The Many Faces of Lostness


So I’m sitting in Chicago’s O’Hare International Airport for a five plus hour layover.  I’m on my way home after an interesting and strangely wonderful trip to Seattle.  My first trip to this Pacific Northwest destination was with our Cross Church School of Ministry men who are spending the year with me preparing for ministry.

Our mission was to assist two brand-new church plants.  Essential Church is pastored by Warren Mainard and launched in March.  The Landing Church is pastored by Andy Brown and launched in January.  I took half of our group and spent the week ministering with Andy and the great folks of The Landing Church.

When most people think of Seattle and Church they think perhaps of Mark Driscoll and Mars Hill or maybe Judah Smith and The City Church.  Both are great men and their churches draw thousands.  But even with their mega-success by churchianty standards, Seattle still remains 96% lost.  A huge number for a huge metro area of 4.5 million people.  So, yes, we need more churches and more God-called church planters like Warren and Andy.

Pastor Andy introduced me to the many faces of lostness in the city of Seattle. 

I met Kim, an elementary school teacher in Kenmore who is an atheist.  At least that is her claim.  Andy met her when he first moved to Seattle because she was his son’s teacher.  She came and ate dinner with our group the first night we arrived.  She shared with us her story.  Closed off to all things God.  Not interested.  Thank you very much.  But then she was surprised at a Christian pastor and his wife who showed genuine interest in her life.  Who prayed for the healing of her ill mother (who “miraculously” recovered, according to the doctors).   And so now Andy is drinking coffee with Kim each week in the afternoons and talking about God.  She’s interested and wants to know more.

I also spent a whole day pulling weeds and doing landscaping at the local elementary school where Andy’s church is closely located.  This very secular environment that is hostile to Christianity has opened its doors to Andy’s church because he doesn’t want anything from them.  He just wants to do stuff for them.  Stuff like feed the teachers lunch, and provide in-class helpers for teachers, and yes, landscaping.  For whatever reason the school district has no money for the upkeep of the grounds other than basic mowing.  So all the beds and playgrounds and green areas are overgrown with weeds.  Well, they were.  Now, because of The Landing Church, this school looks beautiful.  So what does this have to do with telling people about Jesus?  Yeh, I thought that too.  Until I lost count of the number of teachers and parents and administrators that stopped us to say things like, “Thank you so much for caring.  It really looks SO much better.”  Think about it, nobody wants to go to work and spend 8-10 hours of their life at a place that looks like a jungle.  And all the time we were there, Andy’s big blue 15 passenger van with The Landing Church logo on it sat in the parking lot like a massive billboard advertising the presence of the church.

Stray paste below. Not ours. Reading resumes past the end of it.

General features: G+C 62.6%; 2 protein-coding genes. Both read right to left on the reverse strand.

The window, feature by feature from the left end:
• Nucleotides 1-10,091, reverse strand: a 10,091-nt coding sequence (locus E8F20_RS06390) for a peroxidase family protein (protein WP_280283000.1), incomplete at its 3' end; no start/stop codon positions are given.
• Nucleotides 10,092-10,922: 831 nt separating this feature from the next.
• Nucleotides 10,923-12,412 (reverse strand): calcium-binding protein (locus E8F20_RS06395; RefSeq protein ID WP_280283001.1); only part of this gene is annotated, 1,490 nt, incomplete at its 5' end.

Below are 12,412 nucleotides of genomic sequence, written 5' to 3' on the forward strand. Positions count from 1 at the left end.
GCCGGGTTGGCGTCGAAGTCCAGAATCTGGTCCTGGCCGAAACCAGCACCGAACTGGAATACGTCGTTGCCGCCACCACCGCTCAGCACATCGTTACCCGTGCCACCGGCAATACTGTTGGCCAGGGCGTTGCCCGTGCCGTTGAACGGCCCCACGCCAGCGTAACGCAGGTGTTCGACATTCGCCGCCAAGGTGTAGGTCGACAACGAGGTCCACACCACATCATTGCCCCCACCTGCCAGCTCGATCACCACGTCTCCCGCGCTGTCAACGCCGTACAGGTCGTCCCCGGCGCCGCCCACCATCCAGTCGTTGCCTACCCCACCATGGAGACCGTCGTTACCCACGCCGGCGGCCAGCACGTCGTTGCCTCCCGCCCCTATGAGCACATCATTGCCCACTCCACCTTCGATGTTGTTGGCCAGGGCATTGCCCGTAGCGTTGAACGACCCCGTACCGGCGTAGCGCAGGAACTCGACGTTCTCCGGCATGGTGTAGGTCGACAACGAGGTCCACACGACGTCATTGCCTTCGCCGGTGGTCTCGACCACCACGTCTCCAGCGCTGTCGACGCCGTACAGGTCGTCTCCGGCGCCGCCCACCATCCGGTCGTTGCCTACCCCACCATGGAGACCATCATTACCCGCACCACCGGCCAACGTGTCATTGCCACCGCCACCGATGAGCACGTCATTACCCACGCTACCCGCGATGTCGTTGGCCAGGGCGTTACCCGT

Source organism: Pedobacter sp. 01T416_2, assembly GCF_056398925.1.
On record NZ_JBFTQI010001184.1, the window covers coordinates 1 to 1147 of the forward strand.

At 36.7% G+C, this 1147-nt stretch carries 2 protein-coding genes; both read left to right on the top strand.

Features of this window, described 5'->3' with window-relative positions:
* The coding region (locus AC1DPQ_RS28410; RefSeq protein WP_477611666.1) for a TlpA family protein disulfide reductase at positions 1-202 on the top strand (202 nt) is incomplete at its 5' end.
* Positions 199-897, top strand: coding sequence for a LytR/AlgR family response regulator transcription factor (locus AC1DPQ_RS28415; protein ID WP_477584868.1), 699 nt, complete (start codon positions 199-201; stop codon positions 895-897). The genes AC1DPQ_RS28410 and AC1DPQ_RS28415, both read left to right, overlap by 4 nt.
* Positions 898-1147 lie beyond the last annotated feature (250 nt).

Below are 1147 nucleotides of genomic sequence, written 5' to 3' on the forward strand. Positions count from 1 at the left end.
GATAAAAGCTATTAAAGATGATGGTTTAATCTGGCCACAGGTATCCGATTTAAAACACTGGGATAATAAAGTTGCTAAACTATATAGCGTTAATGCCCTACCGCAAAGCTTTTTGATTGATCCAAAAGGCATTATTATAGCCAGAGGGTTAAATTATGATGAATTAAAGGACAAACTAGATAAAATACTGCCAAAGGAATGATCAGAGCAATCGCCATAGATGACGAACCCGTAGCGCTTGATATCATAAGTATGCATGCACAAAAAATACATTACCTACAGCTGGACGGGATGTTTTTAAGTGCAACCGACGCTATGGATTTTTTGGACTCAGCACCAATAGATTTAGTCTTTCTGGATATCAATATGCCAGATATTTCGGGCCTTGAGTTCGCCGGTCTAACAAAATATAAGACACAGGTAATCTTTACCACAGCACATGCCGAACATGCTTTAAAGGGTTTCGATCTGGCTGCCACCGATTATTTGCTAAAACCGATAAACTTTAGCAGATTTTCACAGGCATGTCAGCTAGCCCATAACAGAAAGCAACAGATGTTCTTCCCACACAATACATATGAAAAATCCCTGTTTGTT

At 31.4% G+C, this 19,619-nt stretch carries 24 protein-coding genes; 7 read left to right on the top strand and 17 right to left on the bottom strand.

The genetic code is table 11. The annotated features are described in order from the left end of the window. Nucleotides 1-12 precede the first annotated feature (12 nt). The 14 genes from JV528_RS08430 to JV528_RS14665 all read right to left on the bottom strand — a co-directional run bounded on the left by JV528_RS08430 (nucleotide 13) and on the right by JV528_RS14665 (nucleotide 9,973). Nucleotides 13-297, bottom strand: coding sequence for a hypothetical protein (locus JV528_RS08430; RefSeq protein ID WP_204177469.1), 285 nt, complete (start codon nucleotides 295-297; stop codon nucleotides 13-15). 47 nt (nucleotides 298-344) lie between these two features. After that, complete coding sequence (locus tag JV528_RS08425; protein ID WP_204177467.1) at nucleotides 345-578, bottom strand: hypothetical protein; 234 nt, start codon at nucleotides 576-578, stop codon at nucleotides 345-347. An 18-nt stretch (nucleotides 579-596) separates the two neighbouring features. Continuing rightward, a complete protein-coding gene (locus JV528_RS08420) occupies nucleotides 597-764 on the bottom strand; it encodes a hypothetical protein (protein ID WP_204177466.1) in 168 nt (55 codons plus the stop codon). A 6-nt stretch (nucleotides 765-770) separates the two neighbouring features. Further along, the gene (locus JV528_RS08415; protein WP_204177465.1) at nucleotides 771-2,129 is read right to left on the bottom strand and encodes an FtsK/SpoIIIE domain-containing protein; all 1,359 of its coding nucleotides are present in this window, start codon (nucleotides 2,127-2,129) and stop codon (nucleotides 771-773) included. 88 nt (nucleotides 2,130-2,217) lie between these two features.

“You’ve got to earn the right to be heard,” Andy says. 

And he has.

The faces of lost people.

People hostile to the gospel have begun to come to Andy and discuss life and religion and church.

All because they know he cares.

I spent another day in downtown Seattle handing out socks to homeless people.  Yeh, socks.  I found out from Andy that the greatest commodity among homeless people is socks.  Andy goes down to hand out socks to the homeless a couple of times a month at least.  I was amazed at how many people in the downtown area know Andy.  Like Joe Francis, the spray paint artist who sets up shop off of Alaskan Way and dazzles a crowd with his unbelievable talent.  This lost man is personal friends with Andy.  Andy took him to lunch once and Joe responded by giving Andy two paintings.  One he created especially for Andy of Jesus on the cross.  I saw it in Andy’s office and it is truly amazing.  That same day I met Joe while we were downtown. In fact, as we were getting out of the church’s van, we heard someone yell, “Pastor Andy!”  Then this guy comes over and gives Andy a big hug.  It was Joe.  Arriving just a few spots from us ready to set up his “studio” for the day.  Andy has invited Joe, this man who is lost, to come to his church at some point and paint pictures of creation and Jesus while Andy preaches.  And Joe has said, “Yes.”

I met David, who was homeless when Andy met him and is now in his own apartment and coming to Andy’s church with his girlfriend Emily.

David took us to Pioneer Square where the homeless hang out in large numbers and the smell of pot is pervasive. 

It took us about 30 minutes to hand out 70 pair of socks and just talk to people.  People like David (a different David) who is from St. Louis who is trying to reconnect with family.  Or Scott, who’s been clean for a year, but has a warrant out for his arrest in Florida, so he’s in Seattle (about as far from Florida as you can get) trying to start over.  All of these and more are the faces of lostness.  They are real people with names and stories and hopes and dreams.   Andy says the only difference between him and them is that they’ve made just a few more mistakes in life than him… or just got caught.  He’s right, I think.

So my biggest take away from my trip to Seattle and The Landing Church is this…lost people aren’t just in Seattle.  They are also in Chicago, where I am sitting right now at Gate F1B, and they are in Northwest Arkansas.  Lost teachers in the local schools, lost homeless people, lost checkers at Walmart – you get the idea.

We all are surrounded by the faces of lostness…if we would only take the time to look.


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